Portraying People Living with HIV: Art as Activism in the Age of AIDS (c.1987-1994) 

 

Paul Sendziuk

 

Douglas Crimp's call for artists to become the vanguard in the fight against homophobic and stigmatising representations of AIDS was particularly relevant in the United States, where successive Reagan and Bush administrations in the 1980s and early 1990s failed to provide adequate funding for health care and community-devised AIDS education programs. In Australia, a unique partnership between state and Commonwealth governments, doctors and communities at risk resulted in the empowerment of community-based organisations and the introduction of a range of innovative AIDS prevention and treatment programs. Yet even in Australia artists were continually confronted with the possibility that these achievements and future progress would be compromised as long as AIDS continued to be considered a disease of the deviant and deserving: 'poofters', 'junkies' and 'whores'. They witnessed the arrest and detention of HIV-positive sex workers deemed 'reckless' and 'recalcitrant', the threatened withdrawal of funding from gay-based AIDS Councils and needle and syringe exchange programs, and the media's continued portrayal of people with AIDS as doomed and dangerous skeletons. They were equally disturbed by surveys that suggested half of the population wished to see the quarantine of 'infectious' and 'unproductive' AIDS 'victims'. In response they actively sought to recast the representation of people with AIDS, and offered to educate the public about the transmission of HIV at the same time. 

 

American and Australian artists challenged dominant stigmatising portrayals of people with AIDS and high risk groups, in the process blurring the boundary between 'innocent' infection and 'knowing' transmission, and the experience of 'living' with AIDS and dying from it. They sought to implicate 'ordinary' Americans and Australians in the epidemic and recast heterosexual women and men, African-Americans, Latinos and Aborigines in the role of people with AIDS. 

 

In Australia, the work of Rea, Kate Lohse, David McDiarmid, Jamie Dunbar, Bronwyn Bancroft, and Kathy Triffitt, among others, is of significance in this regard. In 1994-95, their work was displayed in a major exhibition at the National Gallery of Australia in the Canberra. Titled Don't Leave Me This Way: Art in the Age of AIDS, the exhibition received $250,000 from the Commonwealth Department of Health, reflecting the government's commitment to fighting AIDS on all fronts -- biological and cultural -- and its recognition that representations of AIDS have real effects in terms of changing attitudes and motivating the public.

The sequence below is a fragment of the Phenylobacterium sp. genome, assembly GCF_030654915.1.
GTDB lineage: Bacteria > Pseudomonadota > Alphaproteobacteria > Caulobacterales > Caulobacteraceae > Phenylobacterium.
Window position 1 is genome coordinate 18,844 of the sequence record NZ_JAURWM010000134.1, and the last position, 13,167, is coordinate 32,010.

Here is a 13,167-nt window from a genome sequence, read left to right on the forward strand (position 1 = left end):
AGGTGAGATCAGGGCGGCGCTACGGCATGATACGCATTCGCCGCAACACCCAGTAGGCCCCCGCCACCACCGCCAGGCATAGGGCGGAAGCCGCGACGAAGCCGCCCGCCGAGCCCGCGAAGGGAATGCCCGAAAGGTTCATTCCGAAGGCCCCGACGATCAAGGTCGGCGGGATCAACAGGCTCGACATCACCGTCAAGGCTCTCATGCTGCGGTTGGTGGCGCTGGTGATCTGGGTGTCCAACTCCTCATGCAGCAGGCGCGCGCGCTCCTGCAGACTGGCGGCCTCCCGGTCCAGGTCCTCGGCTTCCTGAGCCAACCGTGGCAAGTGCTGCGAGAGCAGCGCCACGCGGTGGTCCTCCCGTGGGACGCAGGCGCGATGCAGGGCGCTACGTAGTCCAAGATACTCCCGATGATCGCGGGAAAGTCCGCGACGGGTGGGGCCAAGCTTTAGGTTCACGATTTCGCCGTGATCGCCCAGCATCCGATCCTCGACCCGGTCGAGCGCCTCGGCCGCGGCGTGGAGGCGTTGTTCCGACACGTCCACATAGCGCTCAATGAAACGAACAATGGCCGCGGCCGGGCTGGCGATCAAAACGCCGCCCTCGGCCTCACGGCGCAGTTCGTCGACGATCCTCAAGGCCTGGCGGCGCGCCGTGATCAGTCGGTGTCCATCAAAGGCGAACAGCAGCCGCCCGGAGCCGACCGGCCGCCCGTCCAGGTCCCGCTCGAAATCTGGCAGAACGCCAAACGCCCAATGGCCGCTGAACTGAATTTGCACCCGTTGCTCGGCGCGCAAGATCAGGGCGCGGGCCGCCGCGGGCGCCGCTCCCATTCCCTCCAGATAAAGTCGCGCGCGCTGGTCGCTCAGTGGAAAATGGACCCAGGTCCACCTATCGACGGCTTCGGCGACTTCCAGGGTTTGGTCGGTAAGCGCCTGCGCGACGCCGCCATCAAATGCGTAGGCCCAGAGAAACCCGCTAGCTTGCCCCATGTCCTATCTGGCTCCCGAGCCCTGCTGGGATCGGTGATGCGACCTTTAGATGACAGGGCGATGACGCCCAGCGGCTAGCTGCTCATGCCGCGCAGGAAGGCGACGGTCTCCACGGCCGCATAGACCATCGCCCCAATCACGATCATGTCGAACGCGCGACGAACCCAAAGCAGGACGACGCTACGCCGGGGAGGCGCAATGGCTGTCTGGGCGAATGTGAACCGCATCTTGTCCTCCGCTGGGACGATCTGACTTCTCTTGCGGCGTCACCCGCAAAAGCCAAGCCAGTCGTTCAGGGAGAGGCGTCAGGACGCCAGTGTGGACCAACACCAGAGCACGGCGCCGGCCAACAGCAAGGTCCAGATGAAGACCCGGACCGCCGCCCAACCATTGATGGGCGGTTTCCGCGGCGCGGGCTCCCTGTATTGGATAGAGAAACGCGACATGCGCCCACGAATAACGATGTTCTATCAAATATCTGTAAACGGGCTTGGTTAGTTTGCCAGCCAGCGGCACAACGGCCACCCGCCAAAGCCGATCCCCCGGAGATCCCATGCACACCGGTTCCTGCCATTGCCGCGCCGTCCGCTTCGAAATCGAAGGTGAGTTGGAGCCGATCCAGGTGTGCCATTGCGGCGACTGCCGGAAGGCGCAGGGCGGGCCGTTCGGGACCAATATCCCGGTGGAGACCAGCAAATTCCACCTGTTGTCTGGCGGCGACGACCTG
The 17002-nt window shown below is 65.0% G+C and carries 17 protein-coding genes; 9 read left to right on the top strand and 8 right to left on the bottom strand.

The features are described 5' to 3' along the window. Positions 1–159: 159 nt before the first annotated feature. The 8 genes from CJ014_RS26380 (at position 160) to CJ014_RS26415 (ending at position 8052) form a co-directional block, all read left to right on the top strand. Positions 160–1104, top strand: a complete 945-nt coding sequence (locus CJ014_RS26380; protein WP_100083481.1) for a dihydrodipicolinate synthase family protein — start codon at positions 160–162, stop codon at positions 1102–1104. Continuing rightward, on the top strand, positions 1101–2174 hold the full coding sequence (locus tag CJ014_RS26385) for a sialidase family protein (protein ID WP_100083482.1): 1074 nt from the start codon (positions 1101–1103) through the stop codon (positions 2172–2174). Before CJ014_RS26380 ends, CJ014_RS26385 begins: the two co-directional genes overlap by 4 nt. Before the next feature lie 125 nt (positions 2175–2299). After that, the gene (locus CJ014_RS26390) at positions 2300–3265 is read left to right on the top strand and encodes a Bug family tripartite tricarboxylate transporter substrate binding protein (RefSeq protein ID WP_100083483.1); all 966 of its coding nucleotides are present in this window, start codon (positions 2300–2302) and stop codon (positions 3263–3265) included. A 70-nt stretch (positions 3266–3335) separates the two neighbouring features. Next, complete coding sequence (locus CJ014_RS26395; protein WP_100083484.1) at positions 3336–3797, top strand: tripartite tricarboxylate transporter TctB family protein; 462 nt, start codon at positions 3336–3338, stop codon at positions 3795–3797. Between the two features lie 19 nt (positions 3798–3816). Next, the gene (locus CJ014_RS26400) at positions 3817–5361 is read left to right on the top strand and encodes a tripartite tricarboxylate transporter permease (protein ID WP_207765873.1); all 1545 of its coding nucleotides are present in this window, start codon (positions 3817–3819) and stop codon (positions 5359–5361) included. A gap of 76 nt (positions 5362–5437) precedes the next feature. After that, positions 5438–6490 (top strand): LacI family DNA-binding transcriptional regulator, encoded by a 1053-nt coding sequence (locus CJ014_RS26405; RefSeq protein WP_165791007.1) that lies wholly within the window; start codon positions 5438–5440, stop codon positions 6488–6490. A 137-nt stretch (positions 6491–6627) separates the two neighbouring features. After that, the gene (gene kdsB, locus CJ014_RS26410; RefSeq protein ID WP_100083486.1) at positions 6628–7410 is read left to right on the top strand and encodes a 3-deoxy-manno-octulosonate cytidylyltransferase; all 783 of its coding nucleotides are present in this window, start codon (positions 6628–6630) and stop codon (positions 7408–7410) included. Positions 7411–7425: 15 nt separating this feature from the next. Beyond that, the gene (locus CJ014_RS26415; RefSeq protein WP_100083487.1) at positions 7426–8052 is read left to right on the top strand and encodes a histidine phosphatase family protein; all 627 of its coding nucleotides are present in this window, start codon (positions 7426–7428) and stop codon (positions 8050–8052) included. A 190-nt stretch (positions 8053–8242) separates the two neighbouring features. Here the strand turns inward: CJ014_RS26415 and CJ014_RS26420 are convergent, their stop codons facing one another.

In contrast, US galleries and museums were largely unable to attract support from their Federal government or health authorities. Indeed, when Artists Space, a New York non-profit gallery, held an exhibition of AIDS-related works in 1989, the head of the National Endowment for the Arts (the US Government's chief funding institution for cultural production) threatened to revoke a recently bestowed grant because of the (homo)sexually-explicit nature of the exhibition's catalogue essay and some of the works on display. At the same time, the work of gay-based AIDS organisations, such as the Gay Men's Health Crisis, was also largely unrecognised. Video artists such as Gregg Bordowitz and Jean Carlomusto, visual artists and photographers including David Wojnarowicz, Nan Goldin and Barbara Kruger, and artist collectives such as Gran Fury, felt compelled to challenge the latent homophobia of the American people and the US government, which they reasoned was responsible for this situation, and the nation's relatively inadequate and delayed response to AIDS. They first had to deal with the issues of homophobia and the construction of 'deviancy', before they could entice their audience to believe that people with AIDS were not dangerous, deserving of their fate, and (thankfully) doomed. Their interventions became defining moments in what came to be known as the American 'Culture Wars' of the 1980s and early 1990s. 

 

If using this information, please use the following citation:
Paul Sendziuk, 'Portraying People Living with HIV: Art as Activism in the Age of AIDS', The Art of AIDS Prevention, www.aidsart.org; accessed <insert date>

 

Proceed to:

 

3. Challenging Representational Strategies in the Second Decade of the Epidemic

 

4. Artists Respond to the AIDS Crisis in South Africa

 

5. The Art of AIDS Prevention

 

© Paul Sendziuk 2015 

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